|EP0771832A2 *||Nov 5, 1996||May 7, 1997||Ethicon, Inc.||Blends of absorbable polyoxaesters containing amines and/or amido groups|
|EP0771849A2 *||Nov 5, 1996||May 7, 1997||Ethicon, Inc.||Polymer blends containing polyoxaesters|
|EP0794208A2 *||Mar 4, 1997||Sep 10, 1997||Ethicon Inc.||Absorbable polyoxaesters|
|WO1993015130A2 *||Dec 15, 1992||Aug 5, 1993||Minnesota Mining & Mfg||Process for increasing stability of poly(esteramides)|
|1||*||Die Angewandte Makromoiekulare Chemie 113, 1983 pp. 53 59 (Nr. 1789).|
|2||Die Angewandte Makromoiekulare Chemie 113, 1983 pp. 53-59 (Nr. 1789).|
|3||*||Journal of Polymer Science vol. 51, 156 (1961).|
|4||*||Patent Abstract of Japan No. 59001532 of Application No. 5710993.|
|5||*||Patent Abstracts of Japan Jun. 14, 1994 (Publ. Date) Dec. 1, 1992 (App. Date); Application No. 04343578 Applicant: Tomoegawa Paper Co. Ltd.; Inventor: Oka Osamu; Title: Polyaniline Derivative And Its Production.|
|6||Patent Abstracts of Japan--Jun. 14, 1994 (Publ. Date) Dec. 1, 1992 (App. Date); Application No. 04343578 Applicant: Tomoegawa Paper Co. Ltd.; Inventor: Oka Osamu; Title: Polyaniline Derivative And Its Production.|
|Citing Patent||Filing date||Publication date||Applicant||Title|
|US6352682||Oct 2, 1997||Mar 5, 2002||Focal, Inc.||Polymeric delivery of radionuclides and radiopharmaceuticals|
|US6403655 *||Aug 17, 1999||Jun 11, 2002||Ethicon, Inc.||Method of preventing adhesions with absorbable polyoxaesters|
|US6575986||Feb 26, 2001||Jun 10, 2003||Ethicon, Inc.||Scaffold fixation device for use in articular cartilage repair|
|US6626950||Jun 28, 2001||Sep 30, 2003||Ethicon, Inc.||Composite scaffold with post anchor for the repair and regeneration of tissue|
|US6743232||Feb 26, 2001||Jun 1, 2004||David W. Overaker||Tissue scaffold anchor for cartilage repair|
|US6866860||Dec 19, 2002||Mar 15, 2005||Ethicon, Inc.||Cationic alkyd polyesters for medical applications|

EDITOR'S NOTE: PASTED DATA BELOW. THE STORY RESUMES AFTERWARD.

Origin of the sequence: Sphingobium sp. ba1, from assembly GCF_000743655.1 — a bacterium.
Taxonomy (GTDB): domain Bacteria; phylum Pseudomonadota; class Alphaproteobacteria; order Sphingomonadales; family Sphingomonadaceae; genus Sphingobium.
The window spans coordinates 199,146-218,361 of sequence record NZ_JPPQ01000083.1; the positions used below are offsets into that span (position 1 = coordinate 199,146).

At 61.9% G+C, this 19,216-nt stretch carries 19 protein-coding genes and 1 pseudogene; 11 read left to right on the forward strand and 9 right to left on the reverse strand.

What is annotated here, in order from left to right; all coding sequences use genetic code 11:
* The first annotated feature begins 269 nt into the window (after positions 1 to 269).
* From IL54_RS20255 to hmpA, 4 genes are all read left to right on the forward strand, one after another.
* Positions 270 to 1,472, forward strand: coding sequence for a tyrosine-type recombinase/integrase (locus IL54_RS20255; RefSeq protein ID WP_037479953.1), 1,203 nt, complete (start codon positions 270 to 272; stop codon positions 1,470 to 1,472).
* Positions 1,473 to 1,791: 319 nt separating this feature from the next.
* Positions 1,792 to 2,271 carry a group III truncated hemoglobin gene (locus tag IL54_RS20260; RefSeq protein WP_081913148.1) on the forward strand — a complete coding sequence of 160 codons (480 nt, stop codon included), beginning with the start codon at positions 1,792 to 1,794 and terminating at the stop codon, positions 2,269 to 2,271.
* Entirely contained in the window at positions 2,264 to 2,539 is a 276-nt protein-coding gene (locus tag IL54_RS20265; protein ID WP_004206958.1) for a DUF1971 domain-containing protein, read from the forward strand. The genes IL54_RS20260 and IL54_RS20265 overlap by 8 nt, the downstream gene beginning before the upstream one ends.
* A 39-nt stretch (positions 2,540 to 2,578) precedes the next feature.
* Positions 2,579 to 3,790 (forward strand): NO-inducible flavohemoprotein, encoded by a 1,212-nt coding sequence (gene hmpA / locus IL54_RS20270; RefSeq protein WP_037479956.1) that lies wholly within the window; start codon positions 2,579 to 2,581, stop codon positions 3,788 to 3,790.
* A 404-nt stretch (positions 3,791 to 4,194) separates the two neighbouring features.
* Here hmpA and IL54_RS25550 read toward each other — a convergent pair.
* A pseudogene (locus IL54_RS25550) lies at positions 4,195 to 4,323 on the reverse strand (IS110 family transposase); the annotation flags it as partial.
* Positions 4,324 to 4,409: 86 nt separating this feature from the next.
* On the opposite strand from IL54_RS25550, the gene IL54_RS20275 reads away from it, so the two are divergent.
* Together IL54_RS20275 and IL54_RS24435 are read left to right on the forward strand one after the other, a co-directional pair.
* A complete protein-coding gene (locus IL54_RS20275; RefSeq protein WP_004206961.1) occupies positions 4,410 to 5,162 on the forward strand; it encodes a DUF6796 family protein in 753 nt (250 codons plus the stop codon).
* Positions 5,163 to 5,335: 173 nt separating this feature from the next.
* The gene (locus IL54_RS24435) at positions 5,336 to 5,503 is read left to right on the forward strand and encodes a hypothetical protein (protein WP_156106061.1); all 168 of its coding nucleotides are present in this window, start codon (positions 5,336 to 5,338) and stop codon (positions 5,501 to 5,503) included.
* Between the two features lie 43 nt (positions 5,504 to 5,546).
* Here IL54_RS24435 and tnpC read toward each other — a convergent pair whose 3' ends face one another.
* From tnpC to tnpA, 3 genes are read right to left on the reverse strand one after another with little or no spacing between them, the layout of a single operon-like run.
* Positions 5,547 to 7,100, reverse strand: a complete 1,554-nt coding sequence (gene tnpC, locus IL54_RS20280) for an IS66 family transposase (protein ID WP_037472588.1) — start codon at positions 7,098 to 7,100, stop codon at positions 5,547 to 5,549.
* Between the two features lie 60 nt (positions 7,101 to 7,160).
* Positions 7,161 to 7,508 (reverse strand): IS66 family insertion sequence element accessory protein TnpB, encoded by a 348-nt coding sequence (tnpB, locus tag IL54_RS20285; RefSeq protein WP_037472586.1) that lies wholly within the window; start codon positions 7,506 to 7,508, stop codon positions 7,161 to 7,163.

|US6872799||Dec 18, 2002||Mar 29, 2005||Ethicon, Inc.||Functionalized polymers for medical applications|
|US6916321||Sep 28, 2001||Jul 12, 2005||Ethicon, Inc.||Self-tapping resorbable two-piece bone screw|
|US6921402||Dec 27, 2001||Jul 26, 2005||Ethicon, Inc.||Polymer-based orthopedic screw and driver system with increased insertion torque tolerance and associated method for making and using same|
|US6932974 *||Feb 9, 2001||Aug 23, 2005||Ethicon, Inc.||Method of preventing adhesions with absorbable polyoxaesters|
|US6958158||Mar 21, 2002||Oct 25, 2005||Ortho-Mcneil Pharmaceutical, Inc.||Immune modulation device for use in animals|
|US6967234||Dec 18, 2002||Nov 22, 2005||Ethicon, Inc.||Alkyd-lactone copolymers for medical applications|
|US7005136||Mar 29, 2002||Feb 28, 2006||Ethicon, Inc.||Bone replacement materials utilizing bioabsorbable liquid polymers|
|US7026374||Jun 25, 2002||Apr 11, 2006||Aruna Nathan||Injectable microdispersions for medical applications|
|US7030127||Jun 29, 2001||Apr 18, 2006||Ethicon, Inc.||Composition and medical devices utilizing bioabsorbable polymeric waxes|
|US7034037||Dec 18, 2002||Apr 25, 2006||Ethicon, Inc.||Compositions and medical devices utilizing bioabsorbable polymeric waxes and rapamycin|
|US7094419||Jun 24, 2003||Aug 22, 2006||Tenhuisen Kevor S||Method of obtaining immune cells from an animal|
|US7101566||Jun 28, 2002||Sep 5, 2006||Ethicon, Inc.||Polymer coated microparticles for sustained release|
|US7326426||Mar 29, 2002||Feb 5, 2008||Ethicon, Inc.||Compositions and medical devices utilizing bioabsorbable liquid polymers|
|US7368125||Jun 5, 2002||May 6, 2008||Ethicon, Inc.||Amphiphilic polymers for medical applications|
|US7442402||Nov 17, 2005||Oct 28, 2008||Surmodics, Inc.||Bioactive agent release coating|
|US7541048||Apr 6, 2005||Jun 2, 2009||Surmodics, Inc.||Coating compositions for bioactive agents|
|US7544673||Apr 6, 2005||Jun 9, 2009||Surmodics, Inc.||Coating compositions for bioactive agents|
|US7572929||Mar 27, 2006||Aug 11, 2009||Ethicon, Inc. - Usa||Dithiocarbonate containing macromers and polymers derived therefrom|
|US7604817||Sep 3, 2003||Oct 20, 2009||Ethicon Endo-Surgery, Inc.||Method for promoting growth of tissue|
|US7611484||Apr 28, 2004||Nov 3, 2009||Ethicon, Inc.||Methods and devices for treating diseased blood vessels|